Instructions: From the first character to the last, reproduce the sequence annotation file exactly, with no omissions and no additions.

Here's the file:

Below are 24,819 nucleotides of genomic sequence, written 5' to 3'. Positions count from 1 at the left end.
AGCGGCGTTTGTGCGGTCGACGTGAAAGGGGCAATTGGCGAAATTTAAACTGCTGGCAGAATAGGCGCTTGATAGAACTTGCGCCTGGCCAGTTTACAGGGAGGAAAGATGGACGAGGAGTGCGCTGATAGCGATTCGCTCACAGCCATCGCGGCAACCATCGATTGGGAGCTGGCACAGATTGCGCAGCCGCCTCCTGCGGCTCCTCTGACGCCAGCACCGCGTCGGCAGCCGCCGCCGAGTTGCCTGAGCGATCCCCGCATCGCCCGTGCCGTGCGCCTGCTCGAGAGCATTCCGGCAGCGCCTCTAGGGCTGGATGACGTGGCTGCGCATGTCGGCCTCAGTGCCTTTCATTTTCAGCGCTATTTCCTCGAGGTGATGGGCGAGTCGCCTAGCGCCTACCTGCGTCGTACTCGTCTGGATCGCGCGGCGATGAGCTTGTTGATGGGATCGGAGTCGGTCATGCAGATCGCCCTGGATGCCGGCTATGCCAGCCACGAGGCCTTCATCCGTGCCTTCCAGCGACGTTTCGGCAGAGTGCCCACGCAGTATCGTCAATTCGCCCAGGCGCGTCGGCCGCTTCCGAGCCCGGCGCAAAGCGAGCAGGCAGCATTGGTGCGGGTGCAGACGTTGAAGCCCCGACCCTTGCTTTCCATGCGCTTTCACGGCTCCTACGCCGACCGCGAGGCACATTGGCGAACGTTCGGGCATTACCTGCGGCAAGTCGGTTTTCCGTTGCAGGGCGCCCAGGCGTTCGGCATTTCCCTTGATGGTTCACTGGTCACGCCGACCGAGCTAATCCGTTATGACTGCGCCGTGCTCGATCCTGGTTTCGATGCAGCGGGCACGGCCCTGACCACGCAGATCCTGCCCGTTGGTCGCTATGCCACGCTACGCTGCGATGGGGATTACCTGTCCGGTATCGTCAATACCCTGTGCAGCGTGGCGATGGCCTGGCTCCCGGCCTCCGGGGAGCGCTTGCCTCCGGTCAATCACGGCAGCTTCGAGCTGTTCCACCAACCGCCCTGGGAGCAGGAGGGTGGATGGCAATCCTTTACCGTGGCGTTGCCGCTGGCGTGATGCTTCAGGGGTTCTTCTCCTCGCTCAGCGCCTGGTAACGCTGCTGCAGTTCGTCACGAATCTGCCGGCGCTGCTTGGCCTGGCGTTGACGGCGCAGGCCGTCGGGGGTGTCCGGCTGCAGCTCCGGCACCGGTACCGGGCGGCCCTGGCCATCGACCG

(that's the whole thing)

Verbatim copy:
Below are 24,819 nucleotides of genomic sequence, written 5' to 3'. Positions count from 1 at the left end.
AGCGGCGTTTGTGCGGTCGACGTGAAAGGGGCAATTGGCGAAATTTAAACTGCTGGCAGAATAGGCGCTTGATAGAACTTGCGCCTGGCCAGTTTACAGGGAGGAAAGATGGACGAGGAGTGCGCTGATAGCGATTCGCTCACAGCCATCGCGGCAACCATCGATTGGGAGCTGGCACAGATTGCGCAGCCGCCTCCTGCGGCTCCTCTGACGCCAGCACCGCGTCGGCAGCCGCCGCCGAGTTGCCTGAGCGATCCCCGCATCGCCCGTGCCGTGCGCCTGCTCGAGAGCATTCCGGCAGCGCCTCTAGGGCTGGATGACGTGGCTGCGCATGTCGGCCTCAGTGCCTTTCATTTTCAGCGCTATTTCCTCGAGGTGATGGGCGAGTCGCCTAGCGCCTACCTGCGTCGTACTCGTCTGGATCGCGCGGCGATGAGCTTGTTGATGGGATCGGAGTCGGTCATGCAGATCGCCCTGGATGCCGGCTATGCCAGCCACGAGGCCTTCATCCGTGCCTTCCAGCGACGTTTCGGCAGAGTGCCCACGCAGTATCGTCAATTCGCCCAGGCGCGTCGGCCGCTTCCGAGCCCGGCGCAAAGCGAGCAGGCAGCATTGGTGCGGGTGCAGACGTTGAAGCCCCGACCCTTGCTTTCCATGCGCTTTCACGGCTCCTACGCCGACCGCGAGGCACATTGGCGAACGTTCGGGCATTACCTGCGGCAAGTCGGTTTTCCGTTGCAGGGCGCCCAGGCGTTCGGCATTTCCCTTGATGGTTCACTGGTCACGCCGACCGAGCTAATCCGTTATGACTGCGCCGTGCTCGATCCTGGTTTCGATGCAGCGGGCACGGCCCTGACCACGCAGATCCTGCCCGTTGGTCGCTATGCCACGCTACGCTGCGATGGGGATTACCTGTCCGGTATCGTCAATACCCTGTGCAGCGTGGCGATGGCCTGGCTCCCGGCCTCCGGGGAGCGCTTGCCTCCGGTCAATCACGGCAGCTTCGAGCTGTTCCACCAACCGCCCTGGGAGCAGGAGGGTGGATGGCAATCCTTTACCGTGGCGTTGCCGCTGGCGTGATGCTTCAGGGGTTCTTCTCCTCGCTCAGCGCCTGGTAACGCTGCTGCAGTTCGTCACGAATCTGCCGGCGCTGCTTGGCCTGGCGTTGACGGCGCAGGCCGTCGGGGGTGTCCGGCTGCAGCTCCGGCACCGGTACCGGGCGGCCCTGGCCATCGACCG